Serbian and Bosnian have specific terms for relations by marriage. For example, a "sister-in-law" can be a "snaha/snaja" (brother's wife, though also family-member's wife in general), "zaova" (husband's sister), "svastika" (wife's sister) or "jetrva" (husband's brother's wife). A "brother-in-law" can be a "zet" (sister's husband, or family-member's husband in general), "djever/dever" (husband's brother), "šurak/šurjak" (wife's brother) or "badžanak/pašenog" (wife's sister's husband). Likewise, the term "prijatelj" (same as "makhatunim" in Yiddish, which also translates as "friend") is also used. Bengali has a number of in-law words. For example, Boudi (elder brother's wife), Shaali (wife's sister), Shaala (wife's younger brother), Sambandhi (wife's elder brother/Shaali's husband), Bhaasur (husband's elder brother), Deor (husband's younger brother) Nanad (husband's sister), Jaa (husband's brother's wife), etc.
In Russian, fifteen different words cover relations by marriage, enough to confuse many native speakers[dubious ]. There are for example, as in Yiddish, words like "сват" and "сватья" for "co-in-laws". To further complicate the translator's job, Russian in-laws may choose to address each other familiarly by these titles.
In contrast to all of the above fine distinctions, in American English the term "my brother-in-law" covers "my spouse's brother", "my sibling's husband", and "my spouse's sibling's husband". In British English, the last of these is not considered strictly correct.
Work and school relationsEdit
Japanese and Chinese have words for classmates and colleagues of different seniority and/or gender. The most well-known example to English speakers is probably the Japanese word 先輩 (senpai), referring to a senior classmate or colleague.
Objects unknown to a culture can actually be easy to translate. For example, in Japanese, wasabi わさび is a plant (Wasabia japonica) used as a spicy Japanese condiment. Traditionally, this plant only grows in Japan. It would be unlikely that someone from Angola (for example) would have a clear understanding of it. However, the easiest way to translate this word is to borrow it. Or one can use a similar vegetable's name to describe it. In English this word is translated as wasabi or Japanese horseradish. In Chinese, people can still call it wasabi by its Japanese sound, or pronounce it by its Hanzi characters, 山葵 (pinyin: shān kuí). However, wasabi is more frequently called 芥末 (jiè mò) or 绿芥 (lǜ jiè) in China and Taiwan, meaning mustard. One may specify yellow mustard and green mustard to avoid confusion.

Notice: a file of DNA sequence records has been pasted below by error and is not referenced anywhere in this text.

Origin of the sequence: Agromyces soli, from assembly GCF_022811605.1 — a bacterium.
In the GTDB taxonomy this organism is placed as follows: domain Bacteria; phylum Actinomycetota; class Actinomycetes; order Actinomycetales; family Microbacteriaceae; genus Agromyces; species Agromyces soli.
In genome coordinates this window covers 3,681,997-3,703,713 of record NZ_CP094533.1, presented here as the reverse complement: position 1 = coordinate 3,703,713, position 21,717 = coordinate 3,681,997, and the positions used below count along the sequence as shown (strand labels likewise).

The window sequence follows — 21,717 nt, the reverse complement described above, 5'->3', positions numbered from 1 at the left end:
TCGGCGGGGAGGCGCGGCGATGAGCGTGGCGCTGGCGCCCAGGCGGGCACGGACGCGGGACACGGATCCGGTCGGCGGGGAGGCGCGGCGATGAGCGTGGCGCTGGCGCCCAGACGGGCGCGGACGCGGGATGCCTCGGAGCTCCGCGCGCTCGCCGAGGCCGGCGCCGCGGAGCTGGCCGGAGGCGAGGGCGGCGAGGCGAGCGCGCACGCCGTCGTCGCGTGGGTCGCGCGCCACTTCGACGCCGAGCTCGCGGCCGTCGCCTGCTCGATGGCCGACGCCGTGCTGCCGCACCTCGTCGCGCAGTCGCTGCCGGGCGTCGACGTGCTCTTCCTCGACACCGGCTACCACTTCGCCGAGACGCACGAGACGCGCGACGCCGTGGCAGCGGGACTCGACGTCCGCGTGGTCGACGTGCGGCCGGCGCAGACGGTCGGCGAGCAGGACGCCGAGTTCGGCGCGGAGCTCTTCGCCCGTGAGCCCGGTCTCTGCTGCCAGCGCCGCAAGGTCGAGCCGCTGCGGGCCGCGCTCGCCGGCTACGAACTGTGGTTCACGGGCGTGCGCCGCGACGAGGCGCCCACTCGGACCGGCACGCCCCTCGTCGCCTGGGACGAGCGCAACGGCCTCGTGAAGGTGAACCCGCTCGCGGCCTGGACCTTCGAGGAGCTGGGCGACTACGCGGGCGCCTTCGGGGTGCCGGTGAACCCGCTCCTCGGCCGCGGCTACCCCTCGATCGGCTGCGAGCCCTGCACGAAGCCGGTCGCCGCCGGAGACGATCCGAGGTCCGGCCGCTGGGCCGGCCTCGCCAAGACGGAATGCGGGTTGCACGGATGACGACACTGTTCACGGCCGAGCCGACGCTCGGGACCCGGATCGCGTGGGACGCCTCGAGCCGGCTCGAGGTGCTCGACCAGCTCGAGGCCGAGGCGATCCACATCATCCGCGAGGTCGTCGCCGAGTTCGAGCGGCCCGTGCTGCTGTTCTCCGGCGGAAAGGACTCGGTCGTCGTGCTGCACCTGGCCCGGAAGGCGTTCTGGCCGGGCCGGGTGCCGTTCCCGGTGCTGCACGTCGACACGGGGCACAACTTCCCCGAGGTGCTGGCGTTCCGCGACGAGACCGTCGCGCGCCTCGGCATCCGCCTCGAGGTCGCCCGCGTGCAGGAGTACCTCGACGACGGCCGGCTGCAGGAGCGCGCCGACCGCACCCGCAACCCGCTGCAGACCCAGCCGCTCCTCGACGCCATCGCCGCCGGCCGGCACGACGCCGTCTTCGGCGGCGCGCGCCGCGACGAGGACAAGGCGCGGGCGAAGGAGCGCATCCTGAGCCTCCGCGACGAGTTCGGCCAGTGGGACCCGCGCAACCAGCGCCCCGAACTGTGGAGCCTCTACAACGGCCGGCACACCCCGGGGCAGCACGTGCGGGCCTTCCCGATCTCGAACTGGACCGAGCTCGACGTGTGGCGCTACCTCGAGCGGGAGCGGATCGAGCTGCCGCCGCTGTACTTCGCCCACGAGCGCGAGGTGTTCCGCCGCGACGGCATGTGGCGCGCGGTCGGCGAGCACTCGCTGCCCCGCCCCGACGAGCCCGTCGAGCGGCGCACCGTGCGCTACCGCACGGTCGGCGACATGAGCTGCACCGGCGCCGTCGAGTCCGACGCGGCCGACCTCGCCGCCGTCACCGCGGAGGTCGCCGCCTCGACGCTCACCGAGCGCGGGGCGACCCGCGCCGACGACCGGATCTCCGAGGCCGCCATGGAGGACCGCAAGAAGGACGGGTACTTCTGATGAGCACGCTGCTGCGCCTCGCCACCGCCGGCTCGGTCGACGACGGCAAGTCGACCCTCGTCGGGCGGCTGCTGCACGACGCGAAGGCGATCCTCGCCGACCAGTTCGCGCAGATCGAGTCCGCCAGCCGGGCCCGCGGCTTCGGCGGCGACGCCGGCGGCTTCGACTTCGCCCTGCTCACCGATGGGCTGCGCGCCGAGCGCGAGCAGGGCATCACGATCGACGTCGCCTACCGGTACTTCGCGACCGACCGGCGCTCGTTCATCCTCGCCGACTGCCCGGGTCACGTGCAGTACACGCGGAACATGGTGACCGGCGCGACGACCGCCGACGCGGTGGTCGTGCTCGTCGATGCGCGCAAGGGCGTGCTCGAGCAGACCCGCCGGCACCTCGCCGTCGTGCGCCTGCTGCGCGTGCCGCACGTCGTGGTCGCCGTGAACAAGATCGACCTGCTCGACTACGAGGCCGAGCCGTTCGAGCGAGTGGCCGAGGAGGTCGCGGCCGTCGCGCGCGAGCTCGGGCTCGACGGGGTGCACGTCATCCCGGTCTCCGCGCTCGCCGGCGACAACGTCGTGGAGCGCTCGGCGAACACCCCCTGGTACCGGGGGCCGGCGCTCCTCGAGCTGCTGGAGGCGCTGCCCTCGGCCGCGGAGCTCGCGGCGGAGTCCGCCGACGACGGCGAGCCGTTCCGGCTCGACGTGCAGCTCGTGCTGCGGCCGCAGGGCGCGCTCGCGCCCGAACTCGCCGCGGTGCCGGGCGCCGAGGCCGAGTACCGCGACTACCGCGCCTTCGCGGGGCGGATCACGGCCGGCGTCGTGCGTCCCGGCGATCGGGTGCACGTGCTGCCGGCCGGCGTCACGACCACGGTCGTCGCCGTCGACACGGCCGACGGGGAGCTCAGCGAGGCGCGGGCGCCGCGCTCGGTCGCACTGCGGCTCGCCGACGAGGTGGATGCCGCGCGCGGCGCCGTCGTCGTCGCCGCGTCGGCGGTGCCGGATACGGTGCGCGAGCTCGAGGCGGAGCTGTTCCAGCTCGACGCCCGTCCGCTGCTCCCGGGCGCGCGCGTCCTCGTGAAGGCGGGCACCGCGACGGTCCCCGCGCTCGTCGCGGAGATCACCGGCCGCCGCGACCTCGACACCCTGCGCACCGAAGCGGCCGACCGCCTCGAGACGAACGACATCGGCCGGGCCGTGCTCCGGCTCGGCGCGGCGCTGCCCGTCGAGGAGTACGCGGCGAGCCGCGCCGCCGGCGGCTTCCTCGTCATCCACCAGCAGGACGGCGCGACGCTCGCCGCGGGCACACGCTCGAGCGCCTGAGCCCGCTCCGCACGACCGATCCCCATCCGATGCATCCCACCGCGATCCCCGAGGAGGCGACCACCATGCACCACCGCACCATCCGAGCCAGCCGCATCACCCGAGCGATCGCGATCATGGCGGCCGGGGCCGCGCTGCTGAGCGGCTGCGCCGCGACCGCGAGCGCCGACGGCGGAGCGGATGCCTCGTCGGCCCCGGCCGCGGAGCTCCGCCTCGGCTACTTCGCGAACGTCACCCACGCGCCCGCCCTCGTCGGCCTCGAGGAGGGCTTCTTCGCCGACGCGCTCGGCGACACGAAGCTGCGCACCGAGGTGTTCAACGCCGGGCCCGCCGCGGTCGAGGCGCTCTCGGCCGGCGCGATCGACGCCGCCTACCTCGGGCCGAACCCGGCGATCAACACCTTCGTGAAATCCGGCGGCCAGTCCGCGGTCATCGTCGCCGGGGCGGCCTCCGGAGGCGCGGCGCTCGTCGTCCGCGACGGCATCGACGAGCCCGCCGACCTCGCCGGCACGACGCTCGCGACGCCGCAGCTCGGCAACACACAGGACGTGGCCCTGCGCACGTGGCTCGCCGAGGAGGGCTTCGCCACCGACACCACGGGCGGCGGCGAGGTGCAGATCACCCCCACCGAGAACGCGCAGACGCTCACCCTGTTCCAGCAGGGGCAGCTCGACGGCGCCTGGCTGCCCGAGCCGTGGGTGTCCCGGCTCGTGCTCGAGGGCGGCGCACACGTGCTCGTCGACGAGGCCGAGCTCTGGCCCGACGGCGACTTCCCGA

Another method is using description instead of a single word. For example, languages like Russian and Ukrainian have borrowed words Kuraga and Uruk from Turkic languages. While both fruits are now known to the Western world, there are still no terms for them in English. English speakers have to use "dried apricot without core" and "dried apricot with core" instead.
One particular type of foreign object that poses difficulties is the proper noun. As an illustration, consider another example from Douglas Hofstadter, which he published in one of his "Metamagical Themas" columns in Scientific American. He pondered the question, Who is the first lady of Britain? Well, first ladies reside at the prime minister's address, and at the time, the woman living at 10 Downing Street was Margaret Thatcher. But a different attribute that first ladies have is that they are married to heads of government, so perhaps a better answer was "Denis" Thatcher, but he probably would not have relished the title.
Poetry, puns and wordplayEdit
The two areas which most nearly approach total untranslatability are poetry and puns; poetry is difficult to translate because of its reliance on the sounds (for example, rhymes) and rhythms of the source language; puns, and other similar semantic wordplay, because of how tightly they are tied to the original language. The oldest well-known examples are probably those appearing in Bible translations, for example, Genesis 2:7, which explains why God gave Adam this name: "God created Adam out of soil from the ground"; the original Hebrew text reveals the secret, since the word Adam connotes the word ground (being Adama in Hebrew), whereas translating the verse into other languages loses the original pun.
Similarly, consider the Italian adage "traduttore, traditore": a literal translation is "translator, traitor". The pun is lost, though the meaning persists. (A similar solution can be given, however, in Hungarian, by saying a fordítás: ferdítés, which roughly translates as "translation is distortion".)
That being said, many of the translation procedures discussed here can be used in these cases. For example, the translator can compensate for an "untranslatable" pun in one part of a text by adding a new pun in another part of the translated text.